Three things screenwriters can learn from Starred Up

26 Mar

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Wow. A star is born. Jack O’Connell is absolutely extraordinary in the gritty British prison drama Starred Up. Tough and vulnerable, very physical but still intelligent, and with that infectious laugh he deployed so well in Skins that says “F**k it all, I’ve nothing to lose,” he gives a (literally) balls-out performance. Angelina Jolie cast him as the lead in her next movie after seeing an early preview. It is inconceivable that he will not become the next major British star to follow Ewan McGregor, James McAvoy, Tom Hardy and Michael Fassbender.

But there’s another star born here, and that’s the first-time writer of Starred Up, Jonathan Asser. About three years ago, I met Jonathan at a film gathering, and we swapped the pitches for our current projects, as you do. When I heard his, I told him, and I have never said this before or since, that it wasn’t just a strong idea, but that it would get made. All he had to do was put it in front of some producers, and one would leap at it.

The reasons for that should be instructive to any would-be writer/film-maker.

— Write what you know. Producers are looking for inside knowledge that only you can bring. A tiny example: I went to a seminar with a British director who was hired to make a Hollywood cop movie, above more experienced American directors, because he said his Dad was a policeman.

Jonathan Asser worked as a prison therapist for 12 years, before his contract was abruptly and mysteriously terminated. When he talked about life in prison, you knew that whatever fiction he wrote was going to grounded in reality, that he knew the ins and outs that most writers-for-hire in their lonely garrets or beside their Hollywood pools could only guess at.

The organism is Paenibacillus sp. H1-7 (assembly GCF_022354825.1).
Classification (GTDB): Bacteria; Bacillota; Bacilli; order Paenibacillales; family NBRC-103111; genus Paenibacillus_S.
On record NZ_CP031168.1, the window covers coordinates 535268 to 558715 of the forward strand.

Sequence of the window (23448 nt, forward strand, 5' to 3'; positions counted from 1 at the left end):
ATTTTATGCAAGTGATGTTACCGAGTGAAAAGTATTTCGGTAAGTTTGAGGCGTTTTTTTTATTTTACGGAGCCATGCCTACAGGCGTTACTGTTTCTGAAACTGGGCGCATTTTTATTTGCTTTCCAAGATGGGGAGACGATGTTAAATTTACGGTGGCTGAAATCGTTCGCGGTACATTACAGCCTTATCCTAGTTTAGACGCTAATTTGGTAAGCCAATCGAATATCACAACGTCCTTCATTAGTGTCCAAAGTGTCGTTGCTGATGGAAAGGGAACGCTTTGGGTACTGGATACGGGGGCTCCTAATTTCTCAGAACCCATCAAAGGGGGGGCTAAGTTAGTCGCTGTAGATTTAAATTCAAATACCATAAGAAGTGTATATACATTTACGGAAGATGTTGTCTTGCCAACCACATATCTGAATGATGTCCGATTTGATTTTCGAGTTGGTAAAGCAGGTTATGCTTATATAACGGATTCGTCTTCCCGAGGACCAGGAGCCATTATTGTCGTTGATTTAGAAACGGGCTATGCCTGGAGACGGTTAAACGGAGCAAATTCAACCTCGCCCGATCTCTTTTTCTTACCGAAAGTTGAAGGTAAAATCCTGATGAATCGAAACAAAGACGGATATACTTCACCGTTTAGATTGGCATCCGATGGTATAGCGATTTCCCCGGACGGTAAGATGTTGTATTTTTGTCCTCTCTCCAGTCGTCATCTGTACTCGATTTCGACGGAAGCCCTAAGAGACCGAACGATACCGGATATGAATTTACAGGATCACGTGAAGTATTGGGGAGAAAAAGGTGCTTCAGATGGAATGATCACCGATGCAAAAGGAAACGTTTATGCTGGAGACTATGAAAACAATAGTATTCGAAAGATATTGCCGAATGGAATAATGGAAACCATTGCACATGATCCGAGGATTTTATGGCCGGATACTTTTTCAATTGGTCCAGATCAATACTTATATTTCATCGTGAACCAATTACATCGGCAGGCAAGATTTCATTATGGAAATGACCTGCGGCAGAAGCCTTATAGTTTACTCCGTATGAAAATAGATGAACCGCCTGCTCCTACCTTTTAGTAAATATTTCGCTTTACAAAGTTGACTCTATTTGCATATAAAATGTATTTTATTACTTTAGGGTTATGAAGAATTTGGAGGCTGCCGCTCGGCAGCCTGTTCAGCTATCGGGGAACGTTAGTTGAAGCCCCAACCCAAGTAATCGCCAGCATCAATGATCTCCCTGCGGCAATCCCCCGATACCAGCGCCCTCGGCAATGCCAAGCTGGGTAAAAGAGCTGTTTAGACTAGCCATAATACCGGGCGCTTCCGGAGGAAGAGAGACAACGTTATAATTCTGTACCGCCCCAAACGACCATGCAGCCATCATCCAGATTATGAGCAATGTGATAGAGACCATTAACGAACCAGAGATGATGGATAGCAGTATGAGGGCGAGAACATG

— Create your world. This point follows from the first, but whatever your genre, the world it’s set in must be convincingly “real”, however outlandish are the events that take place within it. This is even true in fantasy and science-fiction. The Lord of the Rings and Dune both endure because the writers created an elaborate alternate universe, with its own languages, history, races and customs.  

I remember Jonathan Asser was worried about his proposed title, Starred Up, being alienating. No, I said, it’s perfect. First, it just sounds good. But more importantly, even if you don’t understand it you can tell it’s some kind of slang (it means a young offender being transferred early to an adult prison), which conveys the message this will be a story told from the inside, with its own unique language and customs.

— Show them the passion. I once had a friendly meeting with a top producer. She listened to my ideas: a sci-fi film, a thriller, a rom-com. She said yes, fine, but what are you really passionate about? I was thrown. All of them, I said. No, she insisted, what are you really passionate about?

I think what she meant was, what’s the film you would die if you didn’t make, the film that is burning to erupt from inside you like molten lava? Starred Up is clearly that to Jonathan Asser. There’s even a line in the film when the prison therapist, modelled on himself, confesses that his group sessions are just as much therapy to him as to the inmates. “I need to be here,” he says simply. And this is a film, after his therapy project was pulled out from under him after 12 successful years, that Jonathan needed to write.

As the old Hollywood saying goes, “The most important thing in this business is sincerity. If you can fake that, you’ve got it made.”

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2 Responses to “Three things screenwriters can learn from Starred Up”

  1. Veronica Haidar March 26, 2014 at 6:14 pm #

    I haven’t seen this yet, but am really looking forward to it. Your review has made me all the keener.

Trackbacks/Pingbacks

  1. BAFTA night: Boyhood and Theory of Everything triumph | London, Hollywood - February 8, 2015

    […] Whiplash, a film I have written about a lot in the past; and Jack O’Connell, about whom I wrote “a star is born” when Starred Up was released, wins the Rising Star award from quite a strong crop this […]

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